“There wasn’t one game in which all 20 guys were going at their best consistently,” Peca said.

Sault Ste. Marie is the youngest of all playoff teams with an average age of 18.53 years old.

What to expect:

The Greyhounds came through the first round feeling as though they kept giving Owen Sound chances to stay in games. If they treat the Spirit the same way, Saginaw will take over. Sarnia roughed up the Spirit without causing them to lose a game. There are health concerns on their side coming in. Expect more of the same from their season series.

READ MORE: Around The OHL — Chatting with former OHLers and looking back at the 2013 draft

Ottawa vs. Sudbury

Season series: Each team won a game in overtime. Ukko-Pekka Luukkonen made 45 saves in the Wolves’ loss and 25 saves in their win.

After the deadline: No meetings

Things to know:

Ottawa

The 67’s had the highest offensive output in the opening round, scoring 5.75 goals per game.

Tye Felhaber and Austen Keating combined for 81 goals during the regular season. Hamilton held both without a goal, but Ottawa flashed their depth by getting 11 of their 23 goals from Graeme Clarke, Mitchell Hoelscher and Noel Hoefenmayer.

One of the things that Ottawa did to prepare for the second round was hold onto a three-on-three tournament.

Sudbury

Quinton Byfield led all 16-year-old rookies with three goals and seven points in four games in the first round.

The Wolves swung their goal differential by 142 between last season and this season. They allowed 94 more goals than they scored in 2017-18. Sudbury was plus-48 this season.

The Wolves won 40 games for the first time since 1994-95. Their leading scorer that year was Zdenek Nedved. He is now 44 years old and has been retired from hockey since 2010-11.

What to expect:

Sudbury has relied on excellent goaltending from Luukkonen all season. He was put to the test and he passed when he helped Finland win the World Hockey Championship. This is his latest and perhaps greatest test of the year. If the future Buffalo Sabre can keep his team in games against all of Ottawa’s depth and firepower, then Sudbury has a shot. Ottawa needs their big guns like Felhaber and Keating to produce like they did in the regular season.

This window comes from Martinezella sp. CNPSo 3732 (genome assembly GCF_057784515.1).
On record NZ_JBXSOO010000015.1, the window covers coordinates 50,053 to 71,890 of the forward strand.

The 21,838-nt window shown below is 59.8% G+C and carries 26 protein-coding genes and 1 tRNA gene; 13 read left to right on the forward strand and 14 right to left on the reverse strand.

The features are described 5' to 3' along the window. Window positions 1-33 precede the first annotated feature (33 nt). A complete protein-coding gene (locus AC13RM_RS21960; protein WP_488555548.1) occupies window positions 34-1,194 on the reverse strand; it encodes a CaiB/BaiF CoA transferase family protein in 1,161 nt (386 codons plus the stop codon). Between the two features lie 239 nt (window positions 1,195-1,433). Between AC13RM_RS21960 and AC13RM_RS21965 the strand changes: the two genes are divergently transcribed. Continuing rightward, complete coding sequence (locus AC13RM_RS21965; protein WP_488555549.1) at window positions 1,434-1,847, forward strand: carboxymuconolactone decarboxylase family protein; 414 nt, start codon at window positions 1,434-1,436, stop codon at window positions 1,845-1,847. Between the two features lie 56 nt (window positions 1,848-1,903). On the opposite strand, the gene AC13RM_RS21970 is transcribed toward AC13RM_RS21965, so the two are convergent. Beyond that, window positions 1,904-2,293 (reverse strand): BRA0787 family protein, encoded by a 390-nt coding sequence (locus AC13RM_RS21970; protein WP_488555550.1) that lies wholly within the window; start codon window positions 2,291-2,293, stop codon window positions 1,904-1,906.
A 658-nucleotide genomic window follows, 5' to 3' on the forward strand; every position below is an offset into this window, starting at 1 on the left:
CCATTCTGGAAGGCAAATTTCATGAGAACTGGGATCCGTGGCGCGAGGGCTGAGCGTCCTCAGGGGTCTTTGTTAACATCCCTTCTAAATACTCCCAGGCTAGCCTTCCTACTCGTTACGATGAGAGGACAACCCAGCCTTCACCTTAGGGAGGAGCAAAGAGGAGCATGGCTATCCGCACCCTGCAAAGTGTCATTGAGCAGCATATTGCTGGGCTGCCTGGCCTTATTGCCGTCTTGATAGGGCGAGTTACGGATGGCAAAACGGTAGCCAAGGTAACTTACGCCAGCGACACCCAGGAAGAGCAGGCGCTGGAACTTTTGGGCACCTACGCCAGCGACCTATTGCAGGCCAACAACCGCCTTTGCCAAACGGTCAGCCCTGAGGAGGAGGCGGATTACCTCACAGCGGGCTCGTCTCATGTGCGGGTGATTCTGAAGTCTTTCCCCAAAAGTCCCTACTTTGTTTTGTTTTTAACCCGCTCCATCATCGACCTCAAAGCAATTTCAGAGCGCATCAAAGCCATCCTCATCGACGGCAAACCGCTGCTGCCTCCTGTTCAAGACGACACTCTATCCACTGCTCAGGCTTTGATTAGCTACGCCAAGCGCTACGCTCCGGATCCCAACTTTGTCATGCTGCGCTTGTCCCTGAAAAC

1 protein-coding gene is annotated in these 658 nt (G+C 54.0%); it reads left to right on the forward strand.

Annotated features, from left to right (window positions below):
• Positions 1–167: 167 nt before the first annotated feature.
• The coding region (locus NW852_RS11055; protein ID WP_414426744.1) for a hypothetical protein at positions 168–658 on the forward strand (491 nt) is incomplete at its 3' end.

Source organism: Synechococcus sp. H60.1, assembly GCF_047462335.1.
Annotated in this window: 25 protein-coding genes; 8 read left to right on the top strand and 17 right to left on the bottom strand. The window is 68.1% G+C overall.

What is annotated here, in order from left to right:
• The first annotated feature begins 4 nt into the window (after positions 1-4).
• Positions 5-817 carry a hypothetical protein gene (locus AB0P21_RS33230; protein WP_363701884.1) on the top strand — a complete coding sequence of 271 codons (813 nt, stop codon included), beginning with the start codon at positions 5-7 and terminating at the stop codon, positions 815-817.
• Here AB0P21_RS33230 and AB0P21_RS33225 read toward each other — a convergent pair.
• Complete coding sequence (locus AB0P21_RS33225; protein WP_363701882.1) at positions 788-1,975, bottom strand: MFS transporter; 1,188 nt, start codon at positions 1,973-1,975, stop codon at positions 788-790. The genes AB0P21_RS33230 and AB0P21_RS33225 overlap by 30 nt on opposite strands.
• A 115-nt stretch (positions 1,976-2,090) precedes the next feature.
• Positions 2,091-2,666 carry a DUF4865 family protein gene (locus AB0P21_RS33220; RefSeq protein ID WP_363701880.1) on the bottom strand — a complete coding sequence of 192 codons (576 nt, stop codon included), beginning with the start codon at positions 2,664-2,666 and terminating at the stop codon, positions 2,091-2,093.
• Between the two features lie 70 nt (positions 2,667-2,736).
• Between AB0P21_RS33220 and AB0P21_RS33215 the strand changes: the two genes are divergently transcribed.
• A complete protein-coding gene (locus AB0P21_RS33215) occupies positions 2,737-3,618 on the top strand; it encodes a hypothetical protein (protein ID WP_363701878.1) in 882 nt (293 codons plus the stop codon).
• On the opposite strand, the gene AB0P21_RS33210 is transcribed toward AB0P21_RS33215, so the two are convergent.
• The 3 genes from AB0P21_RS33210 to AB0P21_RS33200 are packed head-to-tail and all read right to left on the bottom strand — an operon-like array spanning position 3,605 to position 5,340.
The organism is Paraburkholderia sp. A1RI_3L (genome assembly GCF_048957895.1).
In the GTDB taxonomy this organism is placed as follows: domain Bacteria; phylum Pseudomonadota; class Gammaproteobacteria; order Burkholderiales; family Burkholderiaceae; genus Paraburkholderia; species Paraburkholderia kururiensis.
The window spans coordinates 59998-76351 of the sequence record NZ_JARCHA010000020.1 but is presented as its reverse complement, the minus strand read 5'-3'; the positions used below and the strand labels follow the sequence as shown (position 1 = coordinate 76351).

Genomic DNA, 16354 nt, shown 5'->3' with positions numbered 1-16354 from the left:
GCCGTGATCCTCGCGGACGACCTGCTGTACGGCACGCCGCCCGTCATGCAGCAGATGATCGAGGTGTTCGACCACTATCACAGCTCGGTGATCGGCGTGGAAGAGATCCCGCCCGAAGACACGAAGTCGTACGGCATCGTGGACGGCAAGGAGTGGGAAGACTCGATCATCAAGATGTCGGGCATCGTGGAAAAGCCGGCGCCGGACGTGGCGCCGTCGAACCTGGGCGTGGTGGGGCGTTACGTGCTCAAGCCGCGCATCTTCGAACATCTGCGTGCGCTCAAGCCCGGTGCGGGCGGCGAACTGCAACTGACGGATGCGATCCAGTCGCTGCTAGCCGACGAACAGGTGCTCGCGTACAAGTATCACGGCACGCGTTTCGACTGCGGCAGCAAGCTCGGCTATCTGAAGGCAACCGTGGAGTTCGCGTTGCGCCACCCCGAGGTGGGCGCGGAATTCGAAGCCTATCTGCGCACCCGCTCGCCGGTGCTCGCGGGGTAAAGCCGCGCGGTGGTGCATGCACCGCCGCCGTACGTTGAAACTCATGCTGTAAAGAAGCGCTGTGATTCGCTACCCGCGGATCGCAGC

READ MORE: Around The OHL — Scouting the top prospects

Niagara vs. Oshawa

Season series: Oshawa won in overtime and Niagara won 6-2.

After the deadline: The series was over by Dec. 15, well before their final rosters were set.

Things to know:

Niagara

The IceDogs goalie had three shutouts in the five-game series Niagara played against North Bay. He made 23, 20 and 27 saves and yet only ranks fourth in playoff save percentage behind Kyle Keyser, Anthony Popovich and Luukkonen.

Jason Robertson led all players with 33 shots on goal in the opening round, averaging 6.6 per game. Robertson was the early OHL season leader in shots on goal prior to his trade to the IceDogs. He finished sixth overall in shots in the regular season.

Former General Jack Studnicka enters the series as Niagara’s leading playoff scorer.

Oshawa

Anthony Salinitri had the game-winning goal in three of the four Generals victories against Peterborough. He had six game winners in the regular season out of the 48 goals he scored for Oshawa and the Sarnia Sting.

Keyser is the only goalie left in the post-season with an offensive point. He assisted on a goal in the Generals’ series-clinching win. Jacob Ingham of the Mississauga Steelheads was the only other goalie to pick up an assist in Round 1.

Generals defenceman Mitchell Brewer tied for the first-round lead with Nikita Okhotyuk in plus/minus with a plus-9. Brewer played in five games. Okhotyuk played in four.

The Generals made moves for the present and the future leading up to the trade deadline and then went 20-6-1 (with one remaining) after it.

What to expect:

These teams made an interesting trade near the deadline. The Generals dealt two excellent veterans for youth and draft picks from the IceDogs and now have to face former teammates Studnicka and Matt Brassard. Youngster Lleyton Moore also meets his old Niagara teammates. That deal illustrated expectations at the time. The IceDogs believe this is their year. Oshawa is content to contend but also has a very bright future. That makes this Niagara’s series to lose.